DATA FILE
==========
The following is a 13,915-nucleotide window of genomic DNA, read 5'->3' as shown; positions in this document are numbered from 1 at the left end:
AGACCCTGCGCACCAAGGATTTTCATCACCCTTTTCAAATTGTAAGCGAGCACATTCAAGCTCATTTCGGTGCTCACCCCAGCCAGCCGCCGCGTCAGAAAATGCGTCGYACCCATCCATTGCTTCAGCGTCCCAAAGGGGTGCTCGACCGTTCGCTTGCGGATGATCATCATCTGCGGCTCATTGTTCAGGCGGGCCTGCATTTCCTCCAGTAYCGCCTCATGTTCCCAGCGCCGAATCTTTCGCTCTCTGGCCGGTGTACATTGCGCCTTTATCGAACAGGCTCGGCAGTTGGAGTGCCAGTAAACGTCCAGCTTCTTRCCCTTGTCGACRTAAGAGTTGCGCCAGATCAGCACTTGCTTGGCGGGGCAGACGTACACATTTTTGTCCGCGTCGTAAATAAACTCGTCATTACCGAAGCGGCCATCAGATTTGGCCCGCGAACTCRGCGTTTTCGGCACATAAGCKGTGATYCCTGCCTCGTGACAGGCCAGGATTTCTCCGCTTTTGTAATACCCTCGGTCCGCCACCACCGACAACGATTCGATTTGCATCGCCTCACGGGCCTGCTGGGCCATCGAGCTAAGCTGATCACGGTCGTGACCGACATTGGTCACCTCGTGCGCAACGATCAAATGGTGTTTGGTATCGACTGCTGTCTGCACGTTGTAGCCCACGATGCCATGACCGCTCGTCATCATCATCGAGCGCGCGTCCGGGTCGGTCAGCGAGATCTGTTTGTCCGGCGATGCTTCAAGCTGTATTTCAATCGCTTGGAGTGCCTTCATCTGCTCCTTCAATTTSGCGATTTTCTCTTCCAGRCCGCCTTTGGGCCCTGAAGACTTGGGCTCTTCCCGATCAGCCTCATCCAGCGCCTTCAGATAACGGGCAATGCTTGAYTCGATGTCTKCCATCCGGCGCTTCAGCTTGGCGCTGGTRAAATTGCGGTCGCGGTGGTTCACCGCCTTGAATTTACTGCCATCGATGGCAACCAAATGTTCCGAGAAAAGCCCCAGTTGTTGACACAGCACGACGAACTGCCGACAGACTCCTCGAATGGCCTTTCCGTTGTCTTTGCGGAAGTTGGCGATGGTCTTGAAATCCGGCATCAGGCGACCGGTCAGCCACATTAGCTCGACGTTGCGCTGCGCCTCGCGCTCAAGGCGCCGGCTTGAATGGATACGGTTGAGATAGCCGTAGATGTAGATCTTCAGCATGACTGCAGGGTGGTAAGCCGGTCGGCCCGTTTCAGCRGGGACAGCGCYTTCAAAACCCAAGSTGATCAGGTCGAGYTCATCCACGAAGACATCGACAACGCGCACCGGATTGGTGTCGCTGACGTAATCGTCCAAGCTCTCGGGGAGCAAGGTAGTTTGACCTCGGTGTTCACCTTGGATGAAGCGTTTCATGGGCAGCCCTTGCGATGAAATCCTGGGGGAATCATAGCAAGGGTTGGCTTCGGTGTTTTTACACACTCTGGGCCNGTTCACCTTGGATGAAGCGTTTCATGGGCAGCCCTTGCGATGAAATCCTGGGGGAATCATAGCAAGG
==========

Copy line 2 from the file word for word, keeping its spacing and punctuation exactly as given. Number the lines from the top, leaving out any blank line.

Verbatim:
AGACCCTGCGCACCAAGGATTTTCATCACCCTTTTCAAATTGTAAGCGAGCACATTCAAGCTCATTTCGGTGCTCACCCCAGCCAGCCGCCGCGTCAGAAAATGCGTCGYACCCATCCATTGCTTCAGCGTCCCAAAGGGGTGCTCGACCGTTCGCTTGCGGATGATCATCATCTGCGGCTCATTGTTCAGGCGGGCCTGCATTTCCTCCAGTAYCGCCTCATGTTCCCAGCGCCGAATCTTTCGCTCTCTGGCCGGTGTACATTGCGCCTTTATCGAACAGGCTCGGCAGTTGGAGTGCCAGTAAACGTCCAGCTTCTTRCCCTTGTCGACRTAAGAGTTGCGCCAGATCAGCACTTGCTTGGCGGGGCAGACGTACACATTTTTGTCCGCGTCGTAAATAAACTCGTCATTACCGAAGCGGCCATCAGATTTGGCCCGCGAACTCRGCGTTTTCGGCACATAAGCKGTGATYCCTGCCTCGTGACAGGCCAGGATTTCTCCGCTTTTGTAATACCCTCGGTCCGCCACCACCGACAACGATTCGATTTGCATCGCCTCACGGGCCTGCTGGGCCATCGAGCTAAGCTGATCACGGTCGTGACCGACATTGGTCACCTCGTGCGCAACGATCAAATGGTGTTTGGTATCGACTGCTGTCTGCACGTTGTAGCCCACGATGCCATGACCGCTCGTCATCATCATCGAGCGCGCGTCCGGGTCGGTCAGCGAGATCTGTTTGTCCGGCGATGCTTCAAGCTGTATTTCAATCGCTTGGAGTGCCTTCATCTGCTCCTTCAATTTSGCGATTTTCTCTTCCAGRCCGCCTTTGGGCCCTGAAGACTTGGGCTCTTCCCGATCAGCCTCATCCAGCGCCTTCAGATAACGGGCAATGCTTGAYTCGATGTCTKCCATCCGGCGCTTCAGCTTGGCGCTGGTRAAATTGCGGTCGCGGTGGTTCACCGCCTTGAATTTACTGCCATCGATGGCAACCAAATGTTCCGAGAAAAGCCCCAGTTGTTGACACAGCACGACGAACTGCCGACAGACTCCTCGAATGGCCTTTCCGTTGTCTTTGCGGAAGTTGGCGATGGTCTTGAAATCCGGCATCAGGCGACCGGTCAGCCACATTAGCTCGACGTTGCGCTGCGCCTCGCGCTCAAGGCGCCGGCTTGAATGGATACGGTTGAGATAGCCGTAGATGTAGATCTTCAGCATGACTGCAGGGTGGTAAGCCGGTCGGCCCGTTTCAGCRGGGACAGCGCYTTCAAAACCCAAGSTGATCAGGTCGAGYTCATCCACGAAGACATCGACAACGCGCACCGGATTGGTGTCGCTGACGTAATCGTCCAAGCTCTCGGGGAGCAAGGTAGTTTGACCTCGGTGTTCACCTTGGATGAAGCGTTTCATGGGCAGCCCTTGCGATGAAATCCTGGGGGAATCATAGCAAGGGTTGGCTTCGGTGTTTTTACACACTCTGGGCCNGTTCACCTTGGATGAAGCGTTTCATGGGCAGCCCTTGCGATGAAATCCTGGGGGAATCATAGCAAGG